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Garages dealing with glitches of new vehicle inspection technology

The changes are designed to limit fraud

  • John Richi, who owns Pro Lube Auto Center in Northampton, talks about the new vehicle inspection equipment upgrade, Saturday. GAZETTE STAFF/JERREY ROBERTS

  • Wayne Blanchette places a sticker after inspecting a car, Saturday at Ernie’s Garage in Northampton. GAZETTE STAFF/JERREY ROBERTS

  • Steven Amlaw talks about the vehicle inspection equipment upgrade Saturday at Cahillane Auto Body and Towing in Northampton. GAZETTE STAFF/JERREY ROBERTS

  • Ernie Booth talks about the vehicle inspection equipment upgrade Saturday at Ernie’s Garage in Northampton. GAZETTE STAFF/JERREY ROBERTS

  • Luis Flores places a sticker after an inspection, Saturday at Pro Lube in Northampton. GAZETTE STAFF/JERREY ROBERTS

  • John Richi, from left, Hector Arroyo and Luis Flores handle a problem while printing a sticker from the new vehicle inspection equipment, Saturday at Pro Lube in Northampton. GAZETTE STAFF/JERREY ROBERTS



@RebeccaMMullen
Saturday, October 07, 2017

NORTHAMPTON — Despite hitting a few potholes in using a new system for vehicle inspections designed to cut down on fraud, local garage owners say they are adjusting to the technology in the week since it went live.

John Richi, who has owned Pro Lube on Pleasant Street in Northampton for 27 years, said his shop experienced some computer glitches in the first few days following the Oct. 1 launch of the updated inspection system by the Massachusetts Registry of Motor Vehicles. But those have since been resolved.

“The inspectors have an adjustment,” Richi said Saturday from his shop. “But by the end of the week they got pretty quick almost back to the normal speed.”

Local garage owners interviewed gave mixed reviews of the new vehicle inspection technology. Starting Oct. 1, every car repair shop, auto center and service station that wished to perform inspections was required to spend $5,710 on a new computer system.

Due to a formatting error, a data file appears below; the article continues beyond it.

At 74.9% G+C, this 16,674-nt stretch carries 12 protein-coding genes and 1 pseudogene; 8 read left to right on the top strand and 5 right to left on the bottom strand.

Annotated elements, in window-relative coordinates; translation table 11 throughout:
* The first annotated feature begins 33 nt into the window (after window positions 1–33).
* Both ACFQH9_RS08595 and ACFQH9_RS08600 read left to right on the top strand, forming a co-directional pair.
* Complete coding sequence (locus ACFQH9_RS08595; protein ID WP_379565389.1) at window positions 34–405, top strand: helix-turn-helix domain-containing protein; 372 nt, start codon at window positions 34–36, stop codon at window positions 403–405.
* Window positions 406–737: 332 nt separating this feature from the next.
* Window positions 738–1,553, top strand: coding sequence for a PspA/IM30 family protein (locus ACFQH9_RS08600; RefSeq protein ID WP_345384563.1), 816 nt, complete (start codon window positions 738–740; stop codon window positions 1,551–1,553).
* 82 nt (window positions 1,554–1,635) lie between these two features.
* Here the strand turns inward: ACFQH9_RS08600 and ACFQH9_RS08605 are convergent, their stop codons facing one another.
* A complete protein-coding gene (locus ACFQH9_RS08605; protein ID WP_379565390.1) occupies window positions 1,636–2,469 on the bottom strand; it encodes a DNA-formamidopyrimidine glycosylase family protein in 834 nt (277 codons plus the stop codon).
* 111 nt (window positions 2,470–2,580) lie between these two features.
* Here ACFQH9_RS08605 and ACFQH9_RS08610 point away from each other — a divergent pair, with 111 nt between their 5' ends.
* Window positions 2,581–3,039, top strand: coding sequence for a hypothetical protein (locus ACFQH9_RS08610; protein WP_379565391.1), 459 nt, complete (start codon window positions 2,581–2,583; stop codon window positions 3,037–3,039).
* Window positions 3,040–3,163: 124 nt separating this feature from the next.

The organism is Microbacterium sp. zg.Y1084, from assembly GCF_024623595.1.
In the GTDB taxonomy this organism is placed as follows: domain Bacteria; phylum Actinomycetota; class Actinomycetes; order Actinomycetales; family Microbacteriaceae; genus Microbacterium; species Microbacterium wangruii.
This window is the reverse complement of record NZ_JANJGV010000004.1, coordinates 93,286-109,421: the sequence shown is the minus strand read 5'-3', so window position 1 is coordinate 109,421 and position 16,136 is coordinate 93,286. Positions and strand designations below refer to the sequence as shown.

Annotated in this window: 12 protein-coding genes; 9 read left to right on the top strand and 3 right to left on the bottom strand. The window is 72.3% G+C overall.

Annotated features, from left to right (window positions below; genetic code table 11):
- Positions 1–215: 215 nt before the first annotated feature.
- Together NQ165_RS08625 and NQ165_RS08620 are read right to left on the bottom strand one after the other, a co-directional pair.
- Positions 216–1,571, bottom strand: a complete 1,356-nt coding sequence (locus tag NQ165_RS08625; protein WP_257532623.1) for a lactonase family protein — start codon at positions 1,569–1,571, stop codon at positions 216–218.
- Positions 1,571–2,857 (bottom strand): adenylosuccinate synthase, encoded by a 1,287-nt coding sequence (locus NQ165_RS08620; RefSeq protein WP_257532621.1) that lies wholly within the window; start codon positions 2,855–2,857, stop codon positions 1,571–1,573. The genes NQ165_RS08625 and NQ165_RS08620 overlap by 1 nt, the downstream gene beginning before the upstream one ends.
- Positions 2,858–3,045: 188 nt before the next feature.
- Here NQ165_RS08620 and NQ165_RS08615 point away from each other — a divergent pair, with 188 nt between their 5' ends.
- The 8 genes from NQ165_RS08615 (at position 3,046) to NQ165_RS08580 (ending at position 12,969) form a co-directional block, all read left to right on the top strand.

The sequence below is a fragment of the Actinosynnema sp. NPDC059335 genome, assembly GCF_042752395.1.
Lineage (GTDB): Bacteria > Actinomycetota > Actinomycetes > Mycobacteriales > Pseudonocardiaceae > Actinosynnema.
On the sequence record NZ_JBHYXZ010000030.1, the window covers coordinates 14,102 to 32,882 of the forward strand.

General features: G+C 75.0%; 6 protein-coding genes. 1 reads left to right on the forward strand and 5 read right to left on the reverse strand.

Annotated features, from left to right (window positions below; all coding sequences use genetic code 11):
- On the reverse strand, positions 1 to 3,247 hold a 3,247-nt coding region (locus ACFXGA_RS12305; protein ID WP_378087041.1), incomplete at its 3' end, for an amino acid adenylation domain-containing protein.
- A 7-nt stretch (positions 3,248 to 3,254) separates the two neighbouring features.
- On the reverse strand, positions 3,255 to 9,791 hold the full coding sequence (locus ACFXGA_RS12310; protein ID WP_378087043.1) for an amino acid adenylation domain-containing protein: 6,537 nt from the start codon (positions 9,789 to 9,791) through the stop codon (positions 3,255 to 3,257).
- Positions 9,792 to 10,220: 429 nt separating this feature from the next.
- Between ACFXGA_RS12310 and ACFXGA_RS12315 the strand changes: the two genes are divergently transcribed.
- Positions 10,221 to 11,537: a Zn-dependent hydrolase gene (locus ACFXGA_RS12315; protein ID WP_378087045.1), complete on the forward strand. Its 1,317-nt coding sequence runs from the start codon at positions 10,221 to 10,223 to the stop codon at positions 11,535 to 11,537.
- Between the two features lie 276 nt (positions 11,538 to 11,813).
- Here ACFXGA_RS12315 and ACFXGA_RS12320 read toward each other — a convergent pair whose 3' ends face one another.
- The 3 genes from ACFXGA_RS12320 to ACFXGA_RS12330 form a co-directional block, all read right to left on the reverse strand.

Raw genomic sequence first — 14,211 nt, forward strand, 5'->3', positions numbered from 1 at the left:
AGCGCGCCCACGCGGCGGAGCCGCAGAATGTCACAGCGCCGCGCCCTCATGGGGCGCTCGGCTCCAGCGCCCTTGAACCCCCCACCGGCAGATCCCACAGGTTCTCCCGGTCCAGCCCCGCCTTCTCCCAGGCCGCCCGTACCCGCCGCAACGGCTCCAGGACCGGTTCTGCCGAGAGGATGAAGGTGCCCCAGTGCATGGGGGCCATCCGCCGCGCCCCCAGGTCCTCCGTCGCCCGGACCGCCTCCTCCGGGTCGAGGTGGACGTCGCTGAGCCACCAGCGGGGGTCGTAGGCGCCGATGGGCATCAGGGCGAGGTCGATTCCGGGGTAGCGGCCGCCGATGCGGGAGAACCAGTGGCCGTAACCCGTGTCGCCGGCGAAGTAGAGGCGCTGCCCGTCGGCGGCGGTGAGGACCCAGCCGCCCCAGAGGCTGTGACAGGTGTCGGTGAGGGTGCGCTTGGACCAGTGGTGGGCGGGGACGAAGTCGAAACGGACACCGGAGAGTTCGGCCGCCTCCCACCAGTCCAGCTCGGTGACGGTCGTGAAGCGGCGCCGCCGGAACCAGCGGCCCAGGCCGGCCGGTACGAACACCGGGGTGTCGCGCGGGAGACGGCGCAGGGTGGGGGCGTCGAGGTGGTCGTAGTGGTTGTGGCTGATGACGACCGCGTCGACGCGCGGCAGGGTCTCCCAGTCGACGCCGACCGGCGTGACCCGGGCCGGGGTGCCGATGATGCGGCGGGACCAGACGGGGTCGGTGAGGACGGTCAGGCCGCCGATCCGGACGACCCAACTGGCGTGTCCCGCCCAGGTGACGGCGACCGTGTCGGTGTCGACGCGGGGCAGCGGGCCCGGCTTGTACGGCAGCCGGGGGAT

The manufacturer, Applus, a Spanish technology company, signed a five-year contract with the state RMV for about $29 million.

The new setup includes cameras that photograph the front and back of the car as well as its odometer and vehicle identification number to ensure that the inspection is completed correctly. Cameras installed at the workspace also film the inspection.

Another noticeable change is the inspection stickers. They are now printed in vinyl instead of plastic.

Richi said he had heard stories of inspection fraud and hopes that the photo requirement and cameras will make it harder for inspectors to cheat state standards.

“You could slip someone $100 and they’d give you a state inspection sticker,” he said.

Many news outlets reported delays and computer bugs in the first week of the month. The state Department of Transportation reported that, in the first few days, 364 of 1,347 stations were unable to complete inspections.

Ernie Booth, who owns Ernie’s Garage on King Street in Northampton, said he and his employees have found the system difficult to use. On the first day, the sticker printer malfunctioned, then the camera ran out of batteries overnight. The computer system is also confusing, he said.

“We’re not all college-educated people, we don’t know about computers,” said Booth, who has owned his garage for 50 years.

He wishes that there had been more training opportunities before the new system was mandated. Earlier in the fall, there was a mandatory workshop in Springfield for vehicle inspectors but it was only two hours long, and not very comprehensive, he said.

“Someone should come and show these guys exactly what it’s all about,” Booth said of his employees.

His frustration was further compounded when, after the sticker printer jammed on the first day, he tried to contact the manufacturer on the phone. He was directed to a confusing menu and then put on hold.

“Five minutes don’t seem like much, but it is if you’ve got a line of cars waiting for a sticker,” Booth said.

It costs a motorist $35 to get a state inspection. Of that, the inspection station keeps $23.50, according to the state RMV. If the inspections take longer with this new technology, that could mean a loss of revenue for the garage.

For at least one garage, the transition went off without a hitch. Steven Amlaw, inspector at Cahillane Auto Body and Towing on Damon Road, said he found the computer system easy to use and did not have any issues with the other components.

“I’m not a computer tech guy but I was able to figure out the whole thing and get it going,” he said. “I just don’t understand why everyone else had problems and we had zero.”